Alleged al Qaeda operative pleads not guilty to terrorism charges

Al-Libi, 49, entered the courtroom Tuesday in handcuffs and looking frail, according to the Associated Press. His court-appointed attorney entered the plea for him, and the judge order he remain detained as a flight risk.

Al-Libi is charged of helping plan the 1998 bombings of the U.S. embassies in Tanzania and Kenya, where more than 200 people were killed.

The Obama administration’s decision to transfer him from military custody into the federal court system has been criticized by Republicans, who argue that valuable intelligence gathering is lost and terrorism suspects should be sent to the military detention facility at Guantánamo Bay.

“Now that he is on U.S. soil, he will be read his Miranda rights making it much more difficult to gather intelligence to prevent future attacks,” Senate Armed Services ranking member James InhofeJames (Jim) Mountain InhofeSenators to Trump: Keep pressure on North Korea while exploring talks Why did this administration back the Palestine Liberation Organization in terrorism case? Overnight Defense: Top general says countering Iran in Syria isn't US mission | Trump, Boeing reach 'informal' agreement for new Air Force One | Chair warns of Russian mercenaries in Syria MORE (R-Okla.) said in a statement Tuesday.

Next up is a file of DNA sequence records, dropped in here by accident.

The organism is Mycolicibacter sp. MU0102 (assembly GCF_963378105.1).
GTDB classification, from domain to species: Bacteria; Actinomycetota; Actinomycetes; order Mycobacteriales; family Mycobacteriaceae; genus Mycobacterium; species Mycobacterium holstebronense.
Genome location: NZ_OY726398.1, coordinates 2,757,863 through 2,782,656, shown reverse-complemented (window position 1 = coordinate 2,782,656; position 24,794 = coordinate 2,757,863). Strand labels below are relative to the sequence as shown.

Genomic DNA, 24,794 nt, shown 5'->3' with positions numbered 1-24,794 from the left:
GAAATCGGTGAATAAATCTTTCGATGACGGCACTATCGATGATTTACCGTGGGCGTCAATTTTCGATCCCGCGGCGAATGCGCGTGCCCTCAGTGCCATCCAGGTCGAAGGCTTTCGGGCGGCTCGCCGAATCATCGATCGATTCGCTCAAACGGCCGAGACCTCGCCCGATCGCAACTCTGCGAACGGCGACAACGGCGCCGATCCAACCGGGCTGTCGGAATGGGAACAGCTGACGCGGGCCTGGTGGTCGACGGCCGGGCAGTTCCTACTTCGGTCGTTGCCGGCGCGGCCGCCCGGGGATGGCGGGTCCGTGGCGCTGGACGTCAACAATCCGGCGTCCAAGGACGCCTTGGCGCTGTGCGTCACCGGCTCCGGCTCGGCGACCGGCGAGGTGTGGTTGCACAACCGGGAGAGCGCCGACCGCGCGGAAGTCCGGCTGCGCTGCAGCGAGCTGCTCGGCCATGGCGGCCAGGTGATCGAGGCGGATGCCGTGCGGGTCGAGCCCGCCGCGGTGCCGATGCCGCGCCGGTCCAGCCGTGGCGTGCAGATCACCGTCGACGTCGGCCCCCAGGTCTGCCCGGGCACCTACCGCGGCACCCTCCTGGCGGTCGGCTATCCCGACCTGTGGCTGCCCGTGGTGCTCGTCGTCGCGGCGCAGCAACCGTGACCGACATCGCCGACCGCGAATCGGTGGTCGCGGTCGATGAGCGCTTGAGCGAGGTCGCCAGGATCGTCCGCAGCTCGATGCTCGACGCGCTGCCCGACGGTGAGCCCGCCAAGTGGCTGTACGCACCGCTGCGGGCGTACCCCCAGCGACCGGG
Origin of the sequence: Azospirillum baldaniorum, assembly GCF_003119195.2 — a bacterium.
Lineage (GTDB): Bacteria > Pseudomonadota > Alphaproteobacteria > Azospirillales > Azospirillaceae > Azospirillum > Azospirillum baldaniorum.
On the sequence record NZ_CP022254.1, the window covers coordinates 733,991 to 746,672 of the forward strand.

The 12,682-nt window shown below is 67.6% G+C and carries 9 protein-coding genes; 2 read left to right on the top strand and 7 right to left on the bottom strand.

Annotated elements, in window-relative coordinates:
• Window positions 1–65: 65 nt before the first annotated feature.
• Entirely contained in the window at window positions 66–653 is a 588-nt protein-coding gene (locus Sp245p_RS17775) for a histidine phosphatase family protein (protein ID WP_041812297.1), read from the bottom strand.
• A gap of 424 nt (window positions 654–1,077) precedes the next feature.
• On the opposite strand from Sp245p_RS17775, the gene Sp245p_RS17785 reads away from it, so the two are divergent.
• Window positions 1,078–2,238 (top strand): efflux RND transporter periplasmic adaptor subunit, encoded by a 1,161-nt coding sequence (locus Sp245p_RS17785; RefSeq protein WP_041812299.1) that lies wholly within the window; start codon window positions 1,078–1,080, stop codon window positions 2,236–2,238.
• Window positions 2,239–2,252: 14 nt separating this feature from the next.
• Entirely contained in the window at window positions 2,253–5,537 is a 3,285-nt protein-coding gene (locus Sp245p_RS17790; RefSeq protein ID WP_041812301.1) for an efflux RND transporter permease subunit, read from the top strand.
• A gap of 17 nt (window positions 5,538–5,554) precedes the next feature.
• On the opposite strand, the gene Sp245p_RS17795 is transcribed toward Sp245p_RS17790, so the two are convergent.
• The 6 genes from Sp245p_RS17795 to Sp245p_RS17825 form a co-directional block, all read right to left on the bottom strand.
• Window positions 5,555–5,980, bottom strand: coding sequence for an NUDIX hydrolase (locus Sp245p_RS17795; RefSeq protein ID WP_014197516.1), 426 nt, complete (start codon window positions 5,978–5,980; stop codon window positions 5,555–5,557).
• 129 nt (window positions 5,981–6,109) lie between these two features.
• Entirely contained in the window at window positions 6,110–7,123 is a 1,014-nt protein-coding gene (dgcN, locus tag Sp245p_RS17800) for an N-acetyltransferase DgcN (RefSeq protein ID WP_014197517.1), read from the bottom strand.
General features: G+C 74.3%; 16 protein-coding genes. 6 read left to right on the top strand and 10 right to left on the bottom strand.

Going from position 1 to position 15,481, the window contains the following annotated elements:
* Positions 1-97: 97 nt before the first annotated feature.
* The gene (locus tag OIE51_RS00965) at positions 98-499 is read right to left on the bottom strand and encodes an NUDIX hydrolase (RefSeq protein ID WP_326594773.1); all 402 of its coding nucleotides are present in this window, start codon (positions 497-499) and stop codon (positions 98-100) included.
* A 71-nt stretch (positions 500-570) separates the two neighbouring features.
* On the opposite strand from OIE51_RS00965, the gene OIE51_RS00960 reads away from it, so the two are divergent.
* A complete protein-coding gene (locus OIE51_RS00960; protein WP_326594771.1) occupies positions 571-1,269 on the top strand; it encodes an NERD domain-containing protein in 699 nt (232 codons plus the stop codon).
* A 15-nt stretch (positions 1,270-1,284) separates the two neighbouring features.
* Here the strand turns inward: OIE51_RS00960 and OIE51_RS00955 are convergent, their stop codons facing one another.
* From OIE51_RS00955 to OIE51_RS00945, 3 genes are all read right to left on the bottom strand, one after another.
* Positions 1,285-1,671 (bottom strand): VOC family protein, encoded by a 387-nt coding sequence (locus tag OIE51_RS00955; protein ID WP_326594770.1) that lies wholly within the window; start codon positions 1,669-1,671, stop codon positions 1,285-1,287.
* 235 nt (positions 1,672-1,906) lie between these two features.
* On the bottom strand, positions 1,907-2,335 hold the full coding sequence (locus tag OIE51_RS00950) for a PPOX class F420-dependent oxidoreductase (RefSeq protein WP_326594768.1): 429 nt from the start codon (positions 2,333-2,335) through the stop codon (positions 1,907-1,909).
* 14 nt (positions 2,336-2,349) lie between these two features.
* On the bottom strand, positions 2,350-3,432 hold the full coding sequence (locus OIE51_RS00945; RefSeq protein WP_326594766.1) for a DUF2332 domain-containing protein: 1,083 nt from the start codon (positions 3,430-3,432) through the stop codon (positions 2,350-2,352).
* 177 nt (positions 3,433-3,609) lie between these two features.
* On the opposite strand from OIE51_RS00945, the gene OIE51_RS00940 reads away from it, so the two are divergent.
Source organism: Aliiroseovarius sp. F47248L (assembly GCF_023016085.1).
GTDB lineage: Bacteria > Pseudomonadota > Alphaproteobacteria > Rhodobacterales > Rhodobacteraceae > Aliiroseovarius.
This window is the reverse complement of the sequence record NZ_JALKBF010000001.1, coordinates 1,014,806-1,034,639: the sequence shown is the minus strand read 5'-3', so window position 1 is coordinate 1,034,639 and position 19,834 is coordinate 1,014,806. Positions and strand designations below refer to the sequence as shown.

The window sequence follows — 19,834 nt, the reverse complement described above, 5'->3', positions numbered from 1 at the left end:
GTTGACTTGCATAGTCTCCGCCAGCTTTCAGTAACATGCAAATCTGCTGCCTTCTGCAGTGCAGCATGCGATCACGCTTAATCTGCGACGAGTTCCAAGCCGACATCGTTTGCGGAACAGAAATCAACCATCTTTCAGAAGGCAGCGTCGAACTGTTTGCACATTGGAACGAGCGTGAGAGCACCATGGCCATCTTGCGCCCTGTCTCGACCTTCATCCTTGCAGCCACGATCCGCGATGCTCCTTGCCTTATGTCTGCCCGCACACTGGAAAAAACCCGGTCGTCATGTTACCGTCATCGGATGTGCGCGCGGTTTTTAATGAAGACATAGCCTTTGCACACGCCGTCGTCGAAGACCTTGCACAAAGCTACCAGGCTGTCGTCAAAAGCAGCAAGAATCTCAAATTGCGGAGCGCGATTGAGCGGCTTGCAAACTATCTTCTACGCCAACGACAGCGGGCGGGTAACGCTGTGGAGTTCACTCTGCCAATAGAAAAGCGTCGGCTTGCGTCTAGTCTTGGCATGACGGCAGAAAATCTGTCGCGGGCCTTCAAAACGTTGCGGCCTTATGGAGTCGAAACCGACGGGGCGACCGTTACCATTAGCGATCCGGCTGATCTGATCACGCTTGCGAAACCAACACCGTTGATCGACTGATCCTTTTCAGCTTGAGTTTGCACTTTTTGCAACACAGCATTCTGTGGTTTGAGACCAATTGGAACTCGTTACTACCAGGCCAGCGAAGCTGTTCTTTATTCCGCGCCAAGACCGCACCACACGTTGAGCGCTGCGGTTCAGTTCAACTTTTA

“If al-Libi were instead detained in Guantanamo Bay, he could be held for the duration of hostilities, his interrogation could continue, and still stand trial,” he said.

The Obama administration, which has vowed to close Guantánamo Bay, has moved several recent captured terrorism suspects into the federal judicial system, rather than trying them in a military tribunal.

The White House and many Democrats argue the federal system is better equipped to prosecute terrorism cases, and that moving them into federal custody doesn’t lead to lost intelligence.

The Obama administration has kept the military tribunal system in place for alleged 9/11 mastermind Khalid Sheikh Mohammed and others at Guantánamo, after abandoning an initial plan to try Mohammed in federal court.

In the al-Libi case, his family denies he has any connection to al Qaeda.

"The presumption of innocence is not a small technicality here," al-Libi’s attorney, David Patton, told the AP in email.

"In a 150-page indictment, Mr. [al-Libi] is mentioned in a mere three paragraphs relating to conduct in 1993 and 1994 and nothing since. The allegation is that he met with al Qaeda members about a possible bombing of the American embassy in Nairobi, Kenya, that ended up taking place five years later in 1998. There is no allegation that he had any connection to al-Qaida after 1994, and he is eager to move forward with the legal process in this case," Patton said.